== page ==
GLASGOW – The Glasgow Water and Sewer Commission approved last week a Glasgow Water Co. budget for the fiscal year that began Monday of nearly $16 million after staff members discussed it and related documents, including a capital improvement plan of nearly $6 million, in considerable detail.
The budget also includes raises of up to 3 percent based solely on performance evaluations – not across the board – and two new employees, but it does not contain any rate increases for customers.
Jeff Reed, finance and customer service manager, discussed the budget presentation letter, which spelled out the main expenditures.
As part of that process, he reviewed the utility’s debt service, which totaled nearly $1.5 million for this new year and is expected to be around that much for the next three years as well, decreasing by about $537,000 in the 2023-24 fiscal year because a 2012 bond sale, which was a refinancing of some older bonds, will be paid off the previous year.
This year’s budget also contains $4,023,089 from operating reserves that has been being stashed with some of these large projects in mind since a rate increase in 2012, he said.
The largest expense in the capital plan is $2.2 million for Phase 5 of construction of a 24-inch redundant water transmission line from the water treatment plant at Lucas to Glasgow. Phase 4 is under construction now.
Reed said GWC is applying for funding from the Kentucky Infrastructure Authority for Phase 5.
This is also where he noted the budget did not contain a rate increase, though he suggested they could revisit that if the municipally owned utility needed to borrow money to complete any projects.
Though the commission provides primary oversight for GWC, the Glasgow Common Council also has to approve any rate increases. As 2015 drew to a close, in anticipation of extensive work ahead, Scott Young, general manager of GWC, asked the council to go ahead and approve rate increases of up to 3 percent each year for five years. It did, but GWC has only raised the rate once in that time frame.
Other capital projects in the new budget include the Lexington Drive tank rehab; replacing meters and meter reading equipment; remediating the last of seveal identified sewer overflow problem spots, which hasn’t been an issue since other improvements were made down the line, at West Cherry and North Race streets; upgrading the disinfection basin at the wastewater treatment plant and relocating the outfall for the final, treated water from there.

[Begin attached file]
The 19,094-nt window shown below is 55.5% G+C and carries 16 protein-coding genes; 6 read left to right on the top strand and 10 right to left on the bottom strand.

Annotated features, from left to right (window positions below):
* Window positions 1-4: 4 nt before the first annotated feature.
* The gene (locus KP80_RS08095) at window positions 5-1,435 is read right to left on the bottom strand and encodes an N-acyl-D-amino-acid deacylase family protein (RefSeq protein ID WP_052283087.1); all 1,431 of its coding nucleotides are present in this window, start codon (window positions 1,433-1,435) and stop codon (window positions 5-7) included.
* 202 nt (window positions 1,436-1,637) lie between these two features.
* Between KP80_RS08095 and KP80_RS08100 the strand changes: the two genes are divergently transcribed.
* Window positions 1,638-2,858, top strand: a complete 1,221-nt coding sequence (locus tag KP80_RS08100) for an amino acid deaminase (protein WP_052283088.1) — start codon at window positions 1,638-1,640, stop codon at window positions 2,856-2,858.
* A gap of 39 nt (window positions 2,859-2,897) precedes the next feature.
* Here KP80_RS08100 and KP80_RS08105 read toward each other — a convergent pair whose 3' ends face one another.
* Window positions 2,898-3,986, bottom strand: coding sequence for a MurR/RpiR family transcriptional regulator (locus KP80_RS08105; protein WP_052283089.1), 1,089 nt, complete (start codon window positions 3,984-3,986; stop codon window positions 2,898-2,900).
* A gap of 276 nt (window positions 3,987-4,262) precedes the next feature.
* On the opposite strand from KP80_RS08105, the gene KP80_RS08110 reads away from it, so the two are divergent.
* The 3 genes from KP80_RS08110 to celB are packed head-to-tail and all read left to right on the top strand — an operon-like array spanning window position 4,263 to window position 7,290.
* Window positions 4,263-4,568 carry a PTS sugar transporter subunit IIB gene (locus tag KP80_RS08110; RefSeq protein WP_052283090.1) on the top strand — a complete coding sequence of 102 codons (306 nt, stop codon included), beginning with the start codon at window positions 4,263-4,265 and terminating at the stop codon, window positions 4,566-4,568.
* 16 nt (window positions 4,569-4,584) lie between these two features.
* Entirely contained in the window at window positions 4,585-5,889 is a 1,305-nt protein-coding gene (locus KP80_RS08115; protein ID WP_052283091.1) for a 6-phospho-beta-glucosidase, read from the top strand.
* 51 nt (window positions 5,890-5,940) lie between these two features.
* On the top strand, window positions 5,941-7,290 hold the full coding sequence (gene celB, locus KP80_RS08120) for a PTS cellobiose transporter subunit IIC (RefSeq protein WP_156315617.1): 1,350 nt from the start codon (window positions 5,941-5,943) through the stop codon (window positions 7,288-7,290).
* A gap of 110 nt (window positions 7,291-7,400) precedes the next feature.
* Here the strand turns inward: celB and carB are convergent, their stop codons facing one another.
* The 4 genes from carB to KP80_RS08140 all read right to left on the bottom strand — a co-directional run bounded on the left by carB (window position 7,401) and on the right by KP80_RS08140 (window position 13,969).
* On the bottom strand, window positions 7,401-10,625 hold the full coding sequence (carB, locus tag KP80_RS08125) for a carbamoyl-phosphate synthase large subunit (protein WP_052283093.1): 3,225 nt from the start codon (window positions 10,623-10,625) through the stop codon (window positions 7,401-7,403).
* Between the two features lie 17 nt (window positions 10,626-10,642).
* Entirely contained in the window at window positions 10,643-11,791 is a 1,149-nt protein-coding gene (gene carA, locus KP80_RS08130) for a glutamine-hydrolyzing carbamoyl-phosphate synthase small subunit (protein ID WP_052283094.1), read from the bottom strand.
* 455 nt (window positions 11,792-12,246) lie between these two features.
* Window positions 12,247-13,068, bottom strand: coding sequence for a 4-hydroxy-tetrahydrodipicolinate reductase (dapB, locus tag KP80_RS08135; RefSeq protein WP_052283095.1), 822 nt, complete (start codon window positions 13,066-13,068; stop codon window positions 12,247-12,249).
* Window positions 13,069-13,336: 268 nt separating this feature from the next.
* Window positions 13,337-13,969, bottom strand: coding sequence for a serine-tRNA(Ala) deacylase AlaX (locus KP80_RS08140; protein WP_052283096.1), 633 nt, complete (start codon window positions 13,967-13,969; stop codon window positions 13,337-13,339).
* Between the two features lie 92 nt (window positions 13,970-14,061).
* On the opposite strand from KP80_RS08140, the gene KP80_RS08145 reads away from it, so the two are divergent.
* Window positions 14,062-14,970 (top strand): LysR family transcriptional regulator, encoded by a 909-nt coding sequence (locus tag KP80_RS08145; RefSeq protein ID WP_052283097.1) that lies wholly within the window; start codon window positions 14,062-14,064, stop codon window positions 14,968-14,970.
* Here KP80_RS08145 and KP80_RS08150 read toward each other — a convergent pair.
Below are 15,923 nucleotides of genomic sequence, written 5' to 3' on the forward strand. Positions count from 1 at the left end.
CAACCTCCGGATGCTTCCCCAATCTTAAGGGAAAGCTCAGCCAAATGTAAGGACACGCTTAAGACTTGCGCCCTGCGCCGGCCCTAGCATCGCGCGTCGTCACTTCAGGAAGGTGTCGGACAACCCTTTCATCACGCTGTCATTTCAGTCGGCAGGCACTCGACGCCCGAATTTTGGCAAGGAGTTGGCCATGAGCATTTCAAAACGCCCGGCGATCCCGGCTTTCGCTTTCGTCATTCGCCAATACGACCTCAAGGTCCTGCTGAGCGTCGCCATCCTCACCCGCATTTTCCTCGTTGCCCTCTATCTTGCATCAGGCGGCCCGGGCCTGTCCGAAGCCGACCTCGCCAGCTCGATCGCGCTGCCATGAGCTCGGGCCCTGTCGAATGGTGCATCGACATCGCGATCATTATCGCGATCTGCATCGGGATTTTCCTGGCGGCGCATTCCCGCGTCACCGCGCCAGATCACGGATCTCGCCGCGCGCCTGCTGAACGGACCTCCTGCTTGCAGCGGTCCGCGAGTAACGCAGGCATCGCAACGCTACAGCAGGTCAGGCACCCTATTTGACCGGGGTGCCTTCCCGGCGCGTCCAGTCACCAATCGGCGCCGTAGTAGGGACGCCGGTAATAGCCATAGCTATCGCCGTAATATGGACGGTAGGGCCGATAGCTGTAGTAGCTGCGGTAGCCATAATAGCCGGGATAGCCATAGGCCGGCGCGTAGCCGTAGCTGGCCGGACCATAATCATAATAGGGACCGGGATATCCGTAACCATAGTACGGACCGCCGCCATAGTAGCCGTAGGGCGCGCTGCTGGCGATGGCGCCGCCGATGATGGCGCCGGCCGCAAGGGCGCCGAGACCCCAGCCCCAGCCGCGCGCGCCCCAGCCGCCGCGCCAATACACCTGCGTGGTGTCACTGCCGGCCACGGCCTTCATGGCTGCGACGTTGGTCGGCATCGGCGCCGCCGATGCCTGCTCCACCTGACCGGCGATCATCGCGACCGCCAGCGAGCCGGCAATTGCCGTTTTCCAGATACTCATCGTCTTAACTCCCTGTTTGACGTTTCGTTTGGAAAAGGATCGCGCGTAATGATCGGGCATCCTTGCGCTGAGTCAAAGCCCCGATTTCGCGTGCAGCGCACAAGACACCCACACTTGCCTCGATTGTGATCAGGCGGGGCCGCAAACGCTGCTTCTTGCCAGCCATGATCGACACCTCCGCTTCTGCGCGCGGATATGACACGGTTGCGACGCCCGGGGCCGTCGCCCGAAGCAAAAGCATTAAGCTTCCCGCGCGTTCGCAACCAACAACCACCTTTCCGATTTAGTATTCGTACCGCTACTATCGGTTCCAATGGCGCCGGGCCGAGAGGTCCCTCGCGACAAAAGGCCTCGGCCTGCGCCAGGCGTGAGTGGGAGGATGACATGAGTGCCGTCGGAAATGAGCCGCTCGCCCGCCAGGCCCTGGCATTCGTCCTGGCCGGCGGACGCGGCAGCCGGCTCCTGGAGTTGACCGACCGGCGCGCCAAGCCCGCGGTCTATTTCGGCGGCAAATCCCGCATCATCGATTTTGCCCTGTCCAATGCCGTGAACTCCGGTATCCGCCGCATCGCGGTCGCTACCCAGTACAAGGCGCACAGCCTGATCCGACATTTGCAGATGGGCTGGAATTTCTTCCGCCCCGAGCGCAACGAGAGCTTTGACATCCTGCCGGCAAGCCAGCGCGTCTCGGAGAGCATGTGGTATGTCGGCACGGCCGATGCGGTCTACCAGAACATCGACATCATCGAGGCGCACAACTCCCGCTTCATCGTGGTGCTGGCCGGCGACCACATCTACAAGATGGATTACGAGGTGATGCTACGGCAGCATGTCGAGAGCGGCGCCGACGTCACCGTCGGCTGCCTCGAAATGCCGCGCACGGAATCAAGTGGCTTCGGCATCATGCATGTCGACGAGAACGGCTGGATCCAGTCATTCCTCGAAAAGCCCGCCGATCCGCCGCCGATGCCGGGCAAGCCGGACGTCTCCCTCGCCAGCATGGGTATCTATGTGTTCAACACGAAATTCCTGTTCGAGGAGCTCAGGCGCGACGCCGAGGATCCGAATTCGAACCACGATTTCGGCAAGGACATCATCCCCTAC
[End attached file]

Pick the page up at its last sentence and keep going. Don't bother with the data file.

Also during the meeting, the commission approved amendments to the fiscal year that was about to end Sunday to bring it current with actual spending and revenues. The final budget for the 2018 was $13.18 million, compared with the original $16.27 million budgeted. Reed said overall operational revenue was higher than estimated, by more than $60,000, though sewer service revenue was a little lower than estimated, by roughly $12,000.
The main differences in the amended budget, he said, were the nearly $1.8 million in KIA loans received, and they had $7 million in reserve funds allocated for capital projects, but some of those got delayed, so the year ended with use of just less than $2 million of that. Expenses also came in well under budget, but that was also primarily due to the delay of some of those projects, including the deliberate postponement of the rehabilitation of the water tank along Lexington Drive, Reed said.
The water tank rehab was postponed so the tank could provide backup in the event of an issue during construction of the redundant water line.
In addition to hearing other management staff reports, the commission unanimously approved the following:
• Retention of Campbell, Myers & Rutledge for another year for auditing services.
• Amendments to the procurement policy, primarily to update it to reflect a change in state law that raises the threshold for which purchases have to be advertised for bids from $20,000 to $30,000.
• Awarding the fuel contract to Big Meadow Oil, the only company to bid.
• Purchase of radio meter-reading equipment and related software for a total price of $118,450, not including sales tax and shipping, from United Systems & Software, the only company to bid.
• Approved advertising for sealed bids for a surplussed former ambulance that had housed the sewer camera system and the camera system itself and advertising a request for proposals for new meters, once the desired specifications have been determined.